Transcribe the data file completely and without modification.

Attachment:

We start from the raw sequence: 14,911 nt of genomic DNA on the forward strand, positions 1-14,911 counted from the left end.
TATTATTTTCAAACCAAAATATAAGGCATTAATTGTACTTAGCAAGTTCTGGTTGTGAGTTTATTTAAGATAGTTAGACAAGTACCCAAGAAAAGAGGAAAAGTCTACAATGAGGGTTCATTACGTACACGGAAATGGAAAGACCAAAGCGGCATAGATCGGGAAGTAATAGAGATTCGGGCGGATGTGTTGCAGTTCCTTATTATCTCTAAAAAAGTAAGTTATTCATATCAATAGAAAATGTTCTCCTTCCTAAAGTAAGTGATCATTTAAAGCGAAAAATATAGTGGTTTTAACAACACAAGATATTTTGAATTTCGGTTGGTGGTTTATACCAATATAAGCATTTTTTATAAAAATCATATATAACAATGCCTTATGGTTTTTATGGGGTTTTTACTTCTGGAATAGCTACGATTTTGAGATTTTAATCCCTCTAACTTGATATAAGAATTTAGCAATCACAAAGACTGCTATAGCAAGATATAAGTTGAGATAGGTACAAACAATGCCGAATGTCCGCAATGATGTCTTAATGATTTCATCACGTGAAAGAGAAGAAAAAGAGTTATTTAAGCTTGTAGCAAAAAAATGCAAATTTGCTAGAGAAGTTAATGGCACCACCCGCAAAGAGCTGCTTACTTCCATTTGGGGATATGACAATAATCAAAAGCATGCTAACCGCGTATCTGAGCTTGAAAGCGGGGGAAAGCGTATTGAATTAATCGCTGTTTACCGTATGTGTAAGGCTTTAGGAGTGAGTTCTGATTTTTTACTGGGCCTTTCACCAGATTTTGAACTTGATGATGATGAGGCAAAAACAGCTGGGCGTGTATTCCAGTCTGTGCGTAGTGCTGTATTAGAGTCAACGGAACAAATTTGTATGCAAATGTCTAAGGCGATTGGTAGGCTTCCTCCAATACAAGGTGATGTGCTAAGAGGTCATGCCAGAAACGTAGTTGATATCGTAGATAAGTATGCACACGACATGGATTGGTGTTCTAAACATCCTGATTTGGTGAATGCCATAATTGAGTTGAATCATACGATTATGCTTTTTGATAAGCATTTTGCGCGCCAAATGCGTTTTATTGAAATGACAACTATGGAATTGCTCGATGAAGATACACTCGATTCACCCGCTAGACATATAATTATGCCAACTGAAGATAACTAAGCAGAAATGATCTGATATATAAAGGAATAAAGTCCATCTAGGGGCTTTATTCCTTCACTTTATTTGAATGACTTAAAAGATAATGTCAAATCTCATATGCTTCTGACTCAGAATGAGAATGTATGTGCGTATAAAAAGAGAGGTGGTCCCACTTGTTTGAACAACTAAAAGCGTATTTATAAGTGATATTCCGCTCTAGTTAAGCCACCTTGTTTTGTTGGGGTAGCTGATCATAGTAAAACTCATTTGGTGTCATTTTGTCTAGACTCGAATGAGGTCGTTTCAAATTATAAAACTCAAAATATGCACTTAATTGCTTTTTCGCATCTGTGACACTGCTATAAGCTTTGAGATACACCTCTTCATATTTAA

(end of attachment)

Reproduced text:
We start from the raw sequence: 14,911 nt of genomic DNA on the forward strand, positions 1-14,911 counted from the left end.
TATTATTTTCAAACCAAAATATAAGGCATTAATTGTACTTAGCAAGTTCTGGTTGTGAGTTTATTTAAGATAGTTAGACAAGTACCCAAGAAAAGAGGAAAAGTCTACAATGAGGGTTCATTACGTACACGGAAATGGAAAGACCAAAGCGGCATAGATCGGGAAGTAATAGAGATTCGGGCGGATGTGTTGCAGTTCCTTATTATCTCTAAAAAAGTAAGTTATTCATATCAATAGAAAATGTTCTCCTTCCTAAAGTAAGTGATCATTTAAAGCGAAAAATATAGTGGTTTTAACAACACAAGATATTTTGAATTTCGGTTGGTGGTTTATACCAATATAAGCATTTTTTATAAAAATCATATATAACAATGCCTTATGGTTTTTATGGGGTTTTTACTTCTGGAATAGCTACGATTTTGAGATTTTAATCCCTCTAACTTGATATAAGAATTTAGCAATCACAAAGACTGCTATAGCAAGATATAAGTTGAGATAGGTACAAACAATGCCGAATGTCCGCAATGATGTCTTAATGATTTCATCACGTGAAAGAGAAGAAAAAGAGTTATTTAAGCTTGTAGCAAAAAAATGCAAATTTGCTAGAGAAGTTAATGGCACCACCCGCAAAGAGCTGCTTACTTCCATTTGGGGATATGACAATAATCAAAAGCATGCTAACCGCGTATCTGAGCTTGAAAGCGGGGGAAAGCGTATTGAATTAATCGCTGTTTACCGTATGTGTAAGGCTTTAGGAGTGAGTTCTGATTTTTTACTGGGCCTTTCACCAGATTTTGAACTTGATGATGATGAGGCAAAAACAGCTGGGCGTGTATTCCAGTCTGTGCGTAGTGCTGTATTAGAGTCAACGGAACAAATTTGTATGCAAATGTCTAAGGCGATTGGTAGGCTTCCTCCAATACAAGGTGATGTGCTAAGAGGTCATGCCAGAAACGTAGTTGATATCGTAGATAAGTATGCACACGACATGGATTGGTGTTCTAAACATCCTGATTTGGTGAATGCCATAATTGAGTTGAATCATACGATTATGCTTTTTGATAAGCATTTTGCGCGCCAAATGCGTTTTATTGAAATGACAACTATGGAATTGCTCGATGAAGATACACTCGATTCACCCGCTAGACATATAATTATGCCAACTGAAGATAACTAAGCAGAAATGATCTGATATATAAAGGAATAAAGTCCATCTAGGGGCTTTATTCCTTCACTTTATTTGAATGACTTAAAAGATAATGTCAAATCTCATATGCTTCTGACTCAGAATGAGAATGTATGTGCGTATAAAAAGAGAGGTGGTCCCACTTGTTTGAACAACTAAAAGCGTATTTATAAGTGATATTCCGCTCTAGTTAAGCCACCTTGTTTTGTTGGGGTAGCTGATCATAGTAAAACTCATTTGGTGTCATTTTGTCTAGACTCGAATGAGGTCGTTTCAAATTATAAAACTCAAAATATGCACTTAATTGCTTTTTCGCATCTGTGACACTGCTATAAGCTTTGAGATACACCTCTTCATATTTAA